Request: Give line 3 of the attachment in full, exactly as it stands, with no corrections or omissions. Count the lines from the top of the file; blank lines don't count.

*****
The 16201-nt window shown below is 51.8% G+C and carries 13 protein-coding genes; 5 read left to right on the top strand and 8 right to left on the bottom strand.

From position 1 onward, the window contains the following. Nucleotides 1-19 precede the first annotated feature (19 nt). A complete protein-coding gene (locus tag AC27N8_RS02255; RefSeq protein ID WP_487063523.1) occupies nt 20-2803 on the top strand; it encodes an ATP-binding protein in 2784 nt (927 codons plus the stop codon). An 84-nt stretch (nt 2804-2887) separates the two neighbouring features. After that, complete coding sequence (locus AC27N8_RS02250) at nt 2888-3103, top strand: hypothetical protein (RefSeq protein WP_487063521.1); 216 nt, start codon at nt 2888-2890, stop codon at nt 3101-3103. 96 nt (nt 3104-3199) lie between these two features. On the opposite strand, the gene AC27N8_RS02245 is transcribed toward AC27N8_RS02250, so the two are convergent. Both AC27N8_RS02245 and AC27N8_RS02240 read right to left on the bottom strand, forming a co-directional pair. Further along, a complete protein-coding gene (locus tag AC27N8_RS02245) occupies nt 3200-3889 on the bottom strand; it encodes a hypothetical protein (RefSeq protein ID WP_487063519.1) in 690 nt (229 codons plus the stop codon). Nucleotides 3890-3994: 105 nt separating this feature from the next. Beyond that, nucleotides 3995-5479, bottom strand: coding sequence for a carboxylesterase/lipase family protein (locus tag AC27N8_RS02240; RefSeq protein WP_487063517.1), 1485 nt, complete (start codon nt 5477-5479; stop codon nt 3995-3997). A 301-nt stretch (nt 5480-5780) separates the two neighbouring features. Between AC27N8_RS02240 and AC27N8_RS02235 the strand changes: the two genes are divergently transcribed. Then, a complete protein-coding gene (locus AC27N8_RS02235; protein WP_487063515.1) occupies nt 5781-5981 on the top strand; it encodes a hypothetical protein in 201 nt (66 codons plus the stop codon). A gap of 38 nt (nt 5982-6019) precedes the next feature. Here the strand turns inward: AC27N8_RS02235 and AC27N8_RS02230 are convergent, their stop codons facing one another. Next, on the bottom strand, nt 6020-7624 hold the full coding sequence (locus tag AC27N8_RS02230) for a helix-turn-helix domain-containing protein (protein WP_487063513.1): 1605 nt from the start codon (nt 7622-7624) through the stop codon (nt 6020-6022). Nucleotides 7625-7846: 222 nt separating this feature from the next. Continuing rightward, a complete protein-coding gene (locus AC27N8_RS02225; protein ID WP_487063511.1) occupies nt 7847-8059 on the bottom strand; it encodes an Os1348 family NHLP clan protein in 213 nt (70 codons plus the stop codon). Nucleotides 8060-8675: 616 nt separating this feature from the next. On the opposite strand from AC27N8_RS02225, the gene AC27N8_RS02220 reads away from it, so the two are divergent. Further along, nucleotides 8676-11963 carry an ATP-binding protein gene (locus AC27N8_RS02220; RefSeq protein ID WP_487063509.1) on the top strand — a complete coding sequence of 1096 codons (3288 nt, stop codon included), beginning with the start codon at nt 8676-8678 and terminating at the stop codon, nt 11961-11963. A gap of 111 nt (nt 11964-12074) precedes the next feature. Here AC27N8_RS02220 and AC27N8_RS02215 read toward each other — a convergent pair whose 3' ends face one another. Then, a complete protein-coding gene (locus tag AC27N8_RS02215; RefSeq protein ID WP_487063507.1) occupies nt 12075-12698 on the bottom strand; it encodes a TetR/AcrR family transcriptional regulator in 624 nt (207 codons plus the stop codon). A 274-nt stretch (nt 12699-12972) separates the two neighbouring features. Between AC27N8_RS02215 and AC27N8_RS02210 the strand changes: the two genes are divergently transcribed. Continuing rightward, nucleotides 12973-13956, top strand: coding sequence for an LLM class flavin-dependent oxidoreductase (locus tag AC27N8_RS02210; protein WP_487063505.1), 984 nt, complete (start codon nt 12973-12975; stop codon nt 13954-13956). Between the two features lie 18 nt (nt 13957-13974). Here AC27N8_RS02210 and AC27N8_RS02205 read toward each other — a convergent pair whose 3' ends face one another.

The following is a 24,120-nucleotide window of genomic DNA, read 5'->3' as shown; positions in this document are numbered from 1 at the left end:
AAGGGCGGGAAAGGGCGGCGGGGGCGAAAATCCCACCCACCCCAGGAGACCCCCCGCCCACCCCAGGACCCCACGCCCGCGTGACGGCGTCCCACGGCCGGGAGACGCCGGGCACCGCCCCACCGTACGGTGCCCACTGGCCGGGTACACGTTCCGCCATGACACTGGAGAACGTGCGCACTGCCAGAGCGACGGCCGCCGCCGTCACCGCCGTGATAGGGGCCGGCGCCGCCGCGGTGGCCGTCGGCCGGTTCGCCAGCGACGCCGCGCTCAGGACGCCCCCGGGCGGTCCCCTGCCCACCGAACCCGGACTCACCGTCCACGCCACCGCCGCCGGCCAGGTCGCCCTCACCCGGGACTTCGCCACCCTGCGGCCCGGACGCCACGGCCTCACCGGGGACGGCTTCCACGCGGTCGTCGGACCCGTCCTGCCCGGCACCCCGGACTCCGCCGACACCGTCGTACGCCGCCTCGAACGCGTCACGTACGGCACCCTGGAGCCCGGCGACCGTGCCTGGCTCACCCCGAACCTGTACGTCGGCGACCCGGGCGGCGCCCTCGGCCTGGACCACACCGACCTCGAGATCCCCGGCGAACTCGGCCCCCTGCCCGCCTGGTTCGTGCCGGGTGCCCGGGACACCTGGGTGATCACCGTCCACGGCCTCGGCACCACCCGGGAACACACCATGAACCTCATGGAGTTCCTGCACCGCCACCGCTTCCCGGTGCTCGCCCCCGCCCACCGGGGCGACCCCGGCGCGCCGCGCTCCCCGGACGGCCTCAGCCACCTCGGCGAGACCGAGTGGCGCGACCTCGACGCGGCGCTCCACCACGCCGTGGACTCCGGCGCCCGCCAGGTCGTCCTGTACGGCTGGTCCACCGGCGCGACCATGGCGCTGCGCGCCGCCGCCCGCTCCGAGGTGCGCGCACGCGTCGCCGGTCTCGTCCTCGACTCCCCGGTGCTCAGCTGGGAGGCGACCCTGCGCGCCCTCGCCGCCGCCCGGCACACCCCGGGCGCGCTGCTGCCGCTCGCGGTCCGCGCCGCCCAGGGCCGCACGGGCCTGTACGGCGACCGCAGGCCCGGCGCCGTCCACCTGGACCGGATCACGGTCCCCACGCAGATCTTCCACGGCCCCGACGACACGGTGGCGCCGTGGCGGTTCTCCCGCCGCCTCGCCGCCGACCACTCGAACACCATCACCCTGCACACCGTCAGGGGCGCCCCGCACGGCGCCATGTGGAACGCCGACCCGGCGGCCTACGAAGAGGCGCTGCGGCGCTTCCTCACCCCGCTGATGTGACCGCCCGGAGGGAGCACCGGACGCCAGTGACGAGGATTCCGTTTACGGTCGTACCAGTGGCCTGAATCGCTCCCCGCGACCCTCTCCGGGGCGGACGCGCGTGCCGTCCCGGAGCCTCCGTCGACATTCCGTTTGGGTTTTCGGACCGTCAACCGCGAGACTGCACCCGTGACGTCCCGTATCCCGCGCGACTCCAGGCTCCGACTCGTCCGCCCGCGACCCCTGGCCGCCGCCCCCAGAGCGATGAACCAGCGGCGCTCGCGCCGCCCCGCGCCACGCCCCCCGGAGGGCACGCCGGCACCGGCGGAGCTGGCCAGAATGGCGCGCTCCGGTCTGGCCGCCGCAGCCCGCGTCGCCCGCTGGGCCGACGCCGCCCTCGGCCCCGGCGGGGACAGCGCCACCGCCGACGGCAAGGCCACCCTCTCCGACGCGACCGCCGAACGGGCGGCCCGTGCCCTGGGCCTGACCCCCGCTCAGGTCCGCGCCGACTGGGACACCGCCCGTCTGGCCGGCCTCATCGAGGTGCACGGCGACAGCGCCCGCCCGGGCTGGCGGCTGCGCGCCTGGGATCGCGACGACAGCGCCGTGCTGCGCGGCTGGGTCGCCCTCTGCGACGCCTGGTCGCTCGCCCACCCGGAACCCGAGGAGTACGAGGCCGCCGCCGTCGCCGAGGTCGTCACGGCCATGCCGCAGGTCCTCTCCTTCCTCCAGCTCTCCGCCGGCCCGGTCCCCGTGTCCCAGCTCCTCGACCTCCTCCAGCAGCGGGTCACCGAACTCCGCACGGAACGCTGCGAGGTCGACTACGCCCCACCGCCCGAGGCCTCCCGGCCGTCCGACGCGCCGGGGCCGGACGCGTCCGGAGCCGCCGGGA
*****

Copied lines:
The following is a 24,120-nucleotide window of genomic DNA, read 5'->3' as shown; positions in this document are numbered from 1 at the left end: